Since the Covid-19 outbreak brought football to a halt, Ben Thomas has been imagining what may have happened if coronavirus had never been a thing.You can find parts one, two, three and four at these links.
I wanted to leave it a bit before I wrote the next part of this season ‘review’. The main reason was that, for all my optimism, I thought football would be back by now. I miss it, as I’m sure you do. Once I realised that this wasn’t going to be the case any time soon, I thought I’d pause for dramatic effect before I began the recap of the next stage of our season that we “definitely made”. So buckle up, take care of your heart rate and join me as we head deep into the emotional torment and football torture that is the end-of-season festival of chaos: the play offs.
After a positive result against the South Wales Soccer Swans, Reading were thrown into the end-of-season mixer with gusto and aplomb. Arriving like a well-dressed, well-educated but very late guest to an incredibly upmarket party where they serve martinis on tap, the boys from Berkshire were undoubtedly the form team. Indeed, professional windbag David Prutton was forced to eat his very wrong and shortsighted comments live on air as he was reminded repeatedly by his co-anchor Scott Minto of his rather disparaging remarks, saying that there was “no way in hell Reading would ever make the playoffs”. Well, we did David, so suck an egg!
As the sixth-placed team, we were ‘drawn’ against the third-placed finisher as per league regulations and rules. This happened to be those chaps from West London, the Brentford Bees (most ridiculous nickname in the Championship). Brentford were the team that were the most consistent across the season in terms of the play-off places, never really dipping away from the top end of the table, but not quite having enough to force their way into the top two.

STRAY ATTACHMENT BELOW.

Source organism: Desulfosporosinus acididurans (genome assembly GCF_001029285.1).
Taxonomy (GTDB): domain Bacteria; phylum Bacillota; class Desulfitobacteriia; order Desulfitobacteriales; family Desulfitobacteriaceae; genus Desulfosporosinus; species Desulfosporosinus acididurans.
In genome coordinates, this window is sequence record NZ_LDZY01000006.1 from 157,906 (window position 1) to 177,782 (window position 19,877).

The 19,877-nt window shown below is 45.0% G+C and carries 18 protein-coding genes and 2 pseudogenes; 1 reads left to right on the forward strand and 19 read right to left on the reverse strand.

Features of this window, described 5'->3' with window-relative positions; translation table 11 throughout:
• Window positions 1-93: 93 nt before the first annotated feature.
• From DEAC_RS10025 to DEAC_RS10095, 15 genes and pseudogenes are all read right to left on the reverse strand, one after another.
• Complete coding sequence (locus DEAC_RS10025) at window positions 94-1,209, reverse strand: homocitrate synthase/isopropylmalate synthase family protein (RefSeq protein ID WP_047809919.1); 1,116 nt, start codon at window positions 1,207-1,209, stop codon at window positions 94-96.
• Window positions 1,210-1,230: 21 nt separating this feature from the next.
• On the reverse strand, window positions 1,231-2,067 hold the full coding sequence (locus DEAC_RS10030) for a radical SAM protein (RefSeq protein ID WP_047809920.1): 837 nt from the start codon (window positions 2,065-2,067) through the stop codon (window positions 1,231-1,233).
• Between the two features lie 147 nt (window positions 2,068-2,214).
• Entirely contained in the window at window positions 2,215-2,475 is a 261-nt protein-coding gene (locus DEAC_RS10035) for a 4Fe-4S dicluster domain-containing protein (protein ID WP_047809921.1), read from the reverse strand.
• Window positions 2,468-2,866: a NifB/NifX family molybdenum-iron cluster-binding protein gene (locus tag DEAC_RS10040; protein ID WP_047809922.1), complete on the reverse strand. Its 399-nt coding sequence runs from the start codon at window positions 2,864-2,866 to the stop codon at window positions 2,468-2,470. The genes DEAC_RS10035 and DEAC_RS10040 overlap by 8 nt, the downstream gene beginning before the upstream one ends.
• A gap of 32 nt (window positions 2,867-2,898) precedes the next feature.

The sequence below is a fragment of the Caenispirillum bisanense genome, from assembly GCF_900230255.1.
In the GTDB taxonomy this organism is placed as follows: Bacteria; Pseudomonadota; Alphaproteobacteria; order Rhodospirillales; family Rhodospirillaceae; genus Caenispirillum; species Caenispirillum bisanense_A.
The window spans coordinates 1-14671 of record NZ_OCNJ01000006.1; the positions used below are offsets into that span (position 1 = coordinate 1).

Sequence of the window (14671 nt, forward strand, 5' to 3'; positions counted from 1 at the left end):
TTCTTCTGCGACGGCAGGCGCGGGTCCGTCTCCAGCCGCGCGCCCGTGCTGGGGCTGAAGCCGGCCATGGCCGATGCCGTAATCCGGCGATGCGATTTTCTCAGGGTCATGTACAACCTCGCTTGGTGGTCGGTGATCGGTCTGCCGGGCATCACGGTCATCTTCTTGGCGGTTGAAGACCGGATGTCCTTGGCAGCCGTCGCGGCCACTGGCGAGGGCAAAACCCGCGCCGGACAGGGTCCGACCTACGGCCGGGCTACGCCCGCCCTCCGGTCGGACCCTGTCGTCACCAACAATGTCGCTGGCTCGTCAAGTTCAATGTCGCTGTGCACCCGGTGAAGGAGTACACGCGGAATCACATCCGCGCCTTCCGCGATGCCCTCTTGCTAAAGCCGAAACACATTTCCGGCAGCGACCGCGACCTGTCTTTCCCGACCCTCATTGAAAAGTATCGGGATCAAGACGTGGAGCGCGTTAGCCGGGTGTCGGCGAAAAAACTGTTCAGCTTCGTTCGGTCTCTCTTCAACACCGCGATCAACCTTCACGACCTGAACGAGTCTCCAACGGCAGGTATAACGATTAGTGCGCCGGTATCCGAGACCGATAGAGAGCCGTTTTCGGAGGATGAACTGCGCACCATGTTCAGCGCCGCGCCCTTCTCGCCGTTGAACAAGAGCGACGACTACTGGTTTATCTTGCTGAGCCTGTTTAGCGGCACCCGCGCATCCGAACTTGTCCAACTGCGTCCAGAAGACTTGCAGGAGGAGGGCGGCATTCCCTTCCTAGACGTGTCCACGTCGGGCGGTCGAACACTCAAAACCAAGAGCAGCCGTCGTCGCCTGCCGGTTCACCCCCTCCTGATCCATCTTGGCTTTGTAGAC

The accolade of automatic promotion went to West Brom and Leeds. And good riddance to the latter, let me tell you. The other play-off fixture pitted Fulham and those idiots from the-sort-of-Midlands, Forest. For Reading, the two-legged affair was due to take place on the Thursday and Sunday, with the home tie taking place as the last leg. Due to the locality and fierceness of the rivalry (in a way), tickets for the away leg were at an absolute premium. And as luck/down right irritation would have it, the game was due to be the last ever played at Griffin Park.
Squeezing in only 10k seemed like an absolute farce and for once, demand for tickets from the Royals fans was well over the allocation, a measly 1,500. So, in scenes reminiscent of yesteryear when the team, managed by a young Alan Pardew, travelled to take on Steve Coppell’s Brentford way back in 2002 to clinch promotion, the masterminds at the club’s commercial department once again decided to stream the game live back into the MadStad just as they had done when Cureton fired the Royals back in to Division One (now called The Championship for younger readers), having brokered a plea deal with Sky as an apology for David Prutton’s appalling behaviour.
With the away following packed snugly into the visiting stand and at least 4,000 more at the Berkshire Arena, plus literally hundreds more watching at home and in pubs (no Covid-19!), the scene was ripe for the boys in blue to smash and grab, much like they had done in the latter stages of the season.